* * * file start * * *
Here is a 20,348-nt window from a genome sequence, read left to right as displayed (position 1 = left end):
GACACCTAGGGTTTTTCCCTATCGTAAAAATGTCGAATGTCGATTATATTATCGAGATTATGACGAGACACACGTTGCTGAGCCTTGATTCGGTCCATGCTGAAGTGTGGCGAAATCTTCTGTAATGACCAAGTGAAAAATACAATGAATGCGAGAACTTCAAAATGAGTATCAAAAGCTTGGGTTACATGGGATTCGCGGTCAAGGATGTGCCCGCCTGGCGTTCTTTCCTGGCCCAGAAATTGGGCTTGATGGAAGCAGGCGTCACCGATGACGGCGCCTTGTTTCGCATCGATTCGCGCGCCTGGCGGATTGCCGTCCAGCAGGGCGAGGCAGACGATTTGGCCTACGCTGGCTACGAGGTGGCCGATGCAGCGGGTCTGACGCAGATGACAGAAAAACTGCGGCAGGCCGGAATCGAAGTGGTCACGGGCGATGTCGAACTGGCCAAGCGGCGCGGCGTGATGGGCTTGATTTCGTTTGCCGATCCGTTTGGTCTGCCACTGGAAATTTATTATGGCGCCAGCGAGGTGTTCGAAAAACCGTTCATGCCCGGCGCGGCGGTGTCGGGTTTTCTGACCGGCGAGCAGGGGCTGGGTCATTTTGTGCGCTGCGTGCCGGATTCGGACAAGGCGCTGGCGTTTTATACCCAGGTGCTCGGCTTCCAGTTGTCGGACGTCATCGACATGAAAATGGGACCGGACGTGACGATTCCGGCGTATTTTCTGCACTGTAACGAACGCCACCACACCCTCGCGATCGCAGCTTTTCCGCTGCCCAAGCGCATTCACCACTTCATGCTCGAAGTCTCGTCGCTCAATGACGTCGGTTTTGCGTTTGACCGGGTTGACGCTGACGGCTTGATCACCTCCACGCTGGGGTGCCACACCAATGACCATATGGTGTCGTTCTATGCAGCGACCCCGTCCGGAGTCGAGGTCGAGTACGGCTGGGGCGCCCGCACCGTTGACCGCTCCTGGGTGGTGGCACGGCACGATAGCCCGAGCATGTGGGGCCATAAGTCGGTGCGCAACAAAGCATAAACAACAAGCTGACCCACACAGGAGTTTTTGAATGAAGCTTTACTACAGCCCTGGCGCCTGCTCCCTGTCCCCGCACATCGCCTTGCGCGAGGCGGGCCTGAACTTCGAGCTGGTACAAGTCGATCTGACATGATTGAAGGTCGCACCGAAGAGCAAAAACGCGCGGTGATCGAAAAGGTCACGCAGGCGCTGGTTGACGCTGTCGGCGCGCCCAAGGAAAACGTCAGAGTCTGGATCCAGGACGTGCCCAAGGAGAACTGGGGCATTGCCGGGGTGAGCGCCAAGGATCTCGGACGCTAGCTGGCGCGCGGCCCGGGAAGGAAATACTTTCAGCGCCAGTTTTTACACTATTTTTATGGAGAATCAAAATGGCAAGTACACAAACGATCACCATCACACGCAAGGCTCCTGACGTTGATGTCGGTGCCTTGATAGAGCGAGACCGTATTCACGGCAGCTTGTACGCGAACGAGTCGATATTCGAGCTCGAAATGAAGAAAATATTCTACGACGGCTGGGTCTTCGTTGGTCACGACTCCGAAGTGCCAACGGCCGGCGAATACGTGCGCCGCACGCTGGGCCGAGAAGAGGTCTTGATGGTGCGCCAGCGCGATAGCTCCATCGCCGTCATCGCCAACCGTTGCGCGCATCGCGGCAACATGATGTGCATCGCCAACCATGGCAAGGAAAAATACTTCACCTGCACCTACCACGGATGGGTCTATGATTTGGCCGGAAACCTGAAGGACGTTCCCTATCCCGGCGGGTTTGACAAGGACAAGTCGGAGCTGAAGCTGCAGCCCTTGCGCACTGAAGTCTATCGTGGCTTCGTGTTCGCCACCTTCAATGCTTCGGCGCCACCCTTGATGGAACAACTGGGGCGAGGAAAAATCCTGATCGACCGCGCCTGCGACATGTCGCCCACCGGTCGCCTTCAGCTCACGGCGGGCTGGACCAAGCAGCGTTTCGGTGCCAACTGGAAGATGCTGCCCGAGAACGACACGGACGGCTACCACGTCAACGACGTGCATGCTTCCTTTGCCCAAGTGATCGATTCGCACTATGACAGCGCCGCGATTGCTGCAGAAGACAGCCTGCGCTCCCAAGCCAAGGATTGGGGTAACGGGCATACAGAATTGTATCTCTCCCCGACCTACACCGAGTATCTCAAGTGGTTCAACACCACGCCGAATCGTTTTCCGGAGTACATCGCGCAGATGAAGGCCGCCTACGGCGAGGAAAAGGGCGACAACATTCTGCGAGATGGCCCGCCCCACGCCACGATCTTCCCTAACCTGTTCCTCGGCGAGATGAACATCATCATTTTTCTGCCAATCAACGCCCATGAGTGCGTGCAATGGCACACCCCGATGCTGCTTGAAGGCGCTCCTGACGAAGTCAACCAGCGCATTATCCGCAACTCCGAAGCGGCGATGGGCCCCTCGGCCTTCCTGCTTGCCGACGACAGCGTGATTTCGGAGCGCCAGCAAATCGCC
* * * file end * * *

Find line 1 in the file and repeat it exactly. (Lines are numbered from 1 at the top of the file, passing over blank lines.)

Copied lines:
Here is a 20,348-nt window from a genome sequence, read left to right as displayed (position 1 = left end):